Also, I had a failed startup, ScreamingToaster (from 2006–2011), that also coincided with the end of my marriage. 3 years ago (before my reboot), I would tell you that this has been my biggest failure in my life. It was really horrible to see my baby die in front of my very eyes, and drain me of all my financial resources, and leave me poor and frustrated at the end. That sounds like a pretty clear failure, right? Well, no. If it wasn’t for my learnings from doing many things wrong at ScreamingToaster, I would have never been able to start trnql in the way that I have. Here are some things I learned:

  • how to time something with the market, and how incredibly important timing is to achieving whatever outcome you set out to achieve

  • how to stop pushing so hard, to the point of burnout, because that is no way to extract the most value out of life

  • make sure to find a good team and let everyone share in the labor

  • knowing when to give up, and live, so that I can fight another day.

I have accepted all these failures to be my greatest teachers. And now, I’ve optimized my life for this learning process. Instead of waiting for years and months in order to accept the truth, I’m all about failing fast, and learning, and then iterating. Hell, they have a whole process on this that’s called Lean UX, that was derived from Lean manufacturing (that was invented at Toyota) It’s not like I came up with this stuff. The hard part is doing this, not describing it or writing about it 😀. And it still hurts like hell when you let go; the pain isn’t any less no matter how many times you do this.

When the student is ready, the teacher appears

So, I embraced this teacher, called failure. And when I created my startup trnql (early 2015), I made just about every mistake you can make and then some. And these have been painful experiences that I’ve had to learn from. Would I call them failures? No. I call them learning experiences, and instant feedback from the universe about what I should be focusing on.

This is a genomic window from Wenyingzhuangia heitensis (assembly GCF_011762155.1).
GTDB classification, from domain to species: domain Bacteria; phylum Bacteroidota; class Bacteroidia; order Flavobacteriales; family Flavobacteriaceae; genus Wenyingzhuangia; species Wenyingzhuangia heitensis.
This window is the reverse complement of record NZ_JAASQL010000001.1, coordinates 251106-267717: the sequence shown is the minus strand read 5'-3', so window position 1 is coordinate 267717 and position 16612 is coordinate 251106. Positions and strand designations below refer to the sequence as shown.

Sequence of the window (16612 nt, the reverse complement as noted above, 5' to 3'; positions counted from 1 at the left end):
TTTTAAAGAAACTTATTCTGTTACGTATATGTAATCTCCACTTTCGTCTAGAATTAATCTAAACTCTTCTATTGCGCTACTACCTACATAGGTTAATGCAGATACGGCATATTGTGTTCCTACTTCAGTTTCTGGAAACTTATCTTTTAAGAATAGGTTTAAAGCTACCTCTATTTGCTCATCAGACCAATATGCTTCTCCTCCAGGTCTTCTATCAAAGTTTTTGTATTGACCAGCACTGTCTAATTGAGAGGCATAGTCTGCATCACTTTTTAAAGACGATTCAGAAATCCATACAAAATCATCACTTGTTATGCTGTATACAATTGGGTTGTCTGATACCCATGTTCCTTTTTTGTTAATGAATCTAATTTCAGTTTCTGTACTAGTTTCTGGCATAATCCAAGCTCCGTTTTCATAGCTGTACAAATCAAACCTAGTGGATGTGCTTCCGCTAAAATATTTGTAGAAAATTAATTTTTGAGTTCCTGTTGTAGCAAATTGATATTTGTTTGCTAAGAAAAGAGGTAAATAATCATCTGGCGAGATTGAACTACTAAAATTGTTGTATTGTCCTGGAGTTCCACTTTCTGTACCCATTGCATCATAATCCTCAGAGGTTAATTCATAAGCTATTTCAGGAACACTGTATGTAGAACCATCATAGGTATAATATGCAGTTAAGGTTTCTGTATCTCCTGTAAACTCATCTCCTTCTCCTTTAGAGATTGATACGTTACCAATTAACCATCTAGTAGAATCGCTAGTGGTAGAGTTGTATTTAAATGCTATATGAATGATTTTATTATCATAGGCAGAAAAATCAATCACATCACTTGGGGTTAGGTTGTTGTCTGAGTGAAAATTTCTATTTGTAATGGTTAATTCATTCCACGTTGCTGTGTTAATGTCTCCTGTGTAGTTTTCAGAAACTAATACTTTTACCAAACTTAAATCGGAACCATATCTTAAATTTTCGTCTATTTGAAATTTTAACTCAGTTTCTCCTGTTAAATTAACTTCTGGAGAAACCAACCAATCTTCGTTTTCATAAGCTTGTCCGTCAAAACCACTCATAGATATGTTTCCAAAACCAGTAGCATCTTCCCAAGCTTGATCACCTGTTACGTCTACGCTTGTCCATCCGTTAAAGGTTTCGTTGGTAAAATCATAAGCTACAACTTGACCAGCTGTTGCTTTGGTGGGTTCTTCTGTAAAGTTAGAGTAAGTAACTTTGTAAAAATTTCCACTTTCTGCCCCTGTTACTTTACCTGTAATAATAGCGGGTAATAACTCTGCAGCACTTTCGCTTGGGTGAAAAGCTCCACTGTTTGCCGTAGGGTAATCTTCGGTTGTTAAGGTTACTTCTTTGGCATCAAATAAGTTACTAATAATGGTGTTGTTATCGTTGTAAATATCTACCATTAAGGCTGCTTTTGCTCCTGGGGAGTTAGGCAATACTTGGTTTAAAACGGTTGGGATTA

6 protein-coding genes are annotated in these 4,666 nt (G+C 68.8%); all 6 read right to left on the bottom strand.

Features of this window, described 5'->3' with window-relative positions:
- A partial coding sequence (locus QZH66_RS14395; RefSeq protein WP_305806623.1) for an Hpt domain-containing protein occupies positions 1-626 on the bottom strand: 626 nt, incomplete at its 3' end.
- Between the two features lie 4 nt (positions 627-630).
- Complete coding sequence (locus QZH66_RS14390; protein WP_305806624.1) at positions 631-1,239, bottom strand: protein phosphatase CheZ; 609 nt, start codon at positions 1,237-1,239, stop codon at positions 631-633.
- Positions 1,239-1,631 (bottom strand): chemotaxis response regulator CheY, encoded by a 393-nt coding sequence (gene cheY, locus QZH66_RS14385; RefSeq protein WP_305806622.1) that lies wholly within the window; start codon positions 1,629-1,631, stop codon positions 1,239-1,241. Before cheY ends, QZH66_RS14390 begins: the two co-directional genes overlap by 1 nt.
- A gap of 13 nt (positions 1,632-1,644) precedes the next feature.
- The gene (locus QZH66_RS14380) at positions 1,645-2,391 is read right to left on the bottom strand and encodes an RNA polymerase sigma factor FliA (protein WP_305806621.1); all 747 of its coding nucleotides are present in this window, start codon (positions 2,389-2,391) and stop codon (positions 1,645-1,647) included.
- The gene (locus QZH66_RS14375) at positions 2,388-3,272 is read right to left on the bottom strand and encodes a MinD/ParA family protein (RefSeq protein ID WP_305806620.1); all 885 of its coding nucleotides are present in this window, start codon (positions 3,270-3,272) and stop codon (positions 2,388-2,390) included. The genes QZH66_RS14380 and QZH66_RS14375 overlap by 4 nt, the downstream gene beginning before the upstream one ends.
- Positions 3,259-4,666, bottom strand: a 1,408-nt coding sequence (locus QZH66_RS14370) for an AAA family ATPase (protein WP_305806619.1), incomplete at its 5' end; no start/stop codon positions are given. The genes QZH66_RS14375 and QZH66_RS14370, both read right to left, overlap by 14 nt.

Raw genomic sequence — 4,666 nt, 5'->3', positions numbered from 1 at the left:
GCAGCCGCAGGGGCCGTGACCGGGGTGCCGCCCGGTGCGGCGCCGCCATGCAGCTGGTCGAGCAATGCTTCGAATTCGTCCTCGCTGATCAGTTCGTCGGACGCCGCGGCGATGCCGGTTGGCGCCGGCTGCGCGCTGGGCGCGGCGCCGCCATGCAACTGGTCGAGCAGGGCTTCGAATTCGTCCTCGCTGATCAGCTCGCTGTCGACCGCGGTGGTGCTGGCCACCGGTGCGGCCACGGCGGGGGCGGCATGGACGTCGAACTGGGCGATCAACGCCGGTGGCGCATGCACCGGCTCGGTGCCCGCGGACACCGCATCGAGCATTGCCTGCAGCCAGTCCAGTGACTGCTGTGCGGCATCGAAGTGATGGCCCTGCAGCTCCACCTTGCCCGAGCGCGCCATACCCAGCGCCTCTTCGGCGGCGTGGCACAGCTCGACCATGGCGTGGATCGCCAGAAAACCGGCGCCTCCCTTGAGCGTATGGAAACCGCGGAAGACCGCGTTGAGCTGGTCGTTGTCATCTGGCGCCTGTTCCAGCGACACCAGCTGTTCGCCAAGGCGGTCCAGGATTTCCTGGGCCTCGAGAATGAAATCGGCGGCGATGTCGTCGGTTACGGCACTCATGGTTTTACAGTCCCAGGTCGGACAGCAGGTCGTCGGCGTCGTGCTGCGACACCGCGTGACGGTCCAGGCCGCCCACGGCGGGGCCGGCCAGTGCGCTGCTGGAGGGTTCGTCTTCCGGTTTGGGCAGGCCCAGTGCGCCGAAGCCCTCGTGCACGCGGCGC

Really young children know what I’ve been talking about. That is how we all learned when we were kids. We didn’t know a thing. And we made mistakes. And we failed pretty quickly. Learned from it, and did something different and eventually something better. The problem is that as we get older, we are loaded up with the expectations that we should have accumulated more and more “successes” or “good” outcomes. We have to be able to show more and more results, or outcomes for all the years that we have been alive. And we become afraid to let go of the things that we don’t even want, but are told are really meaningful to us.

All this is an incredibly powerful and negative influence that ensures that learning and wisdom are kept at bay.

Instead of making our lives about accumulating a set of outcomes that can be measured and stack ranked across a selection of our peers or friends, what if we talked about ourselves in terms of what we have learned, lost, gained, and who we are in a way that wasn’t tied to the external outcome?

So if outcomes aren’t the best motivators, what are?

It all starts with who you are. And what you need and what you want. If you can answer those questions that’s great (if not, then make some educated guesses). And then try to materialize what you need or want, fail fast, learn, and iterate… then you will be on the right path, which will invariably lead to awesomeness — as defined by you, and not other people or cultures or anything else.

To figuring what we want out of life, and failing fast, and iterating!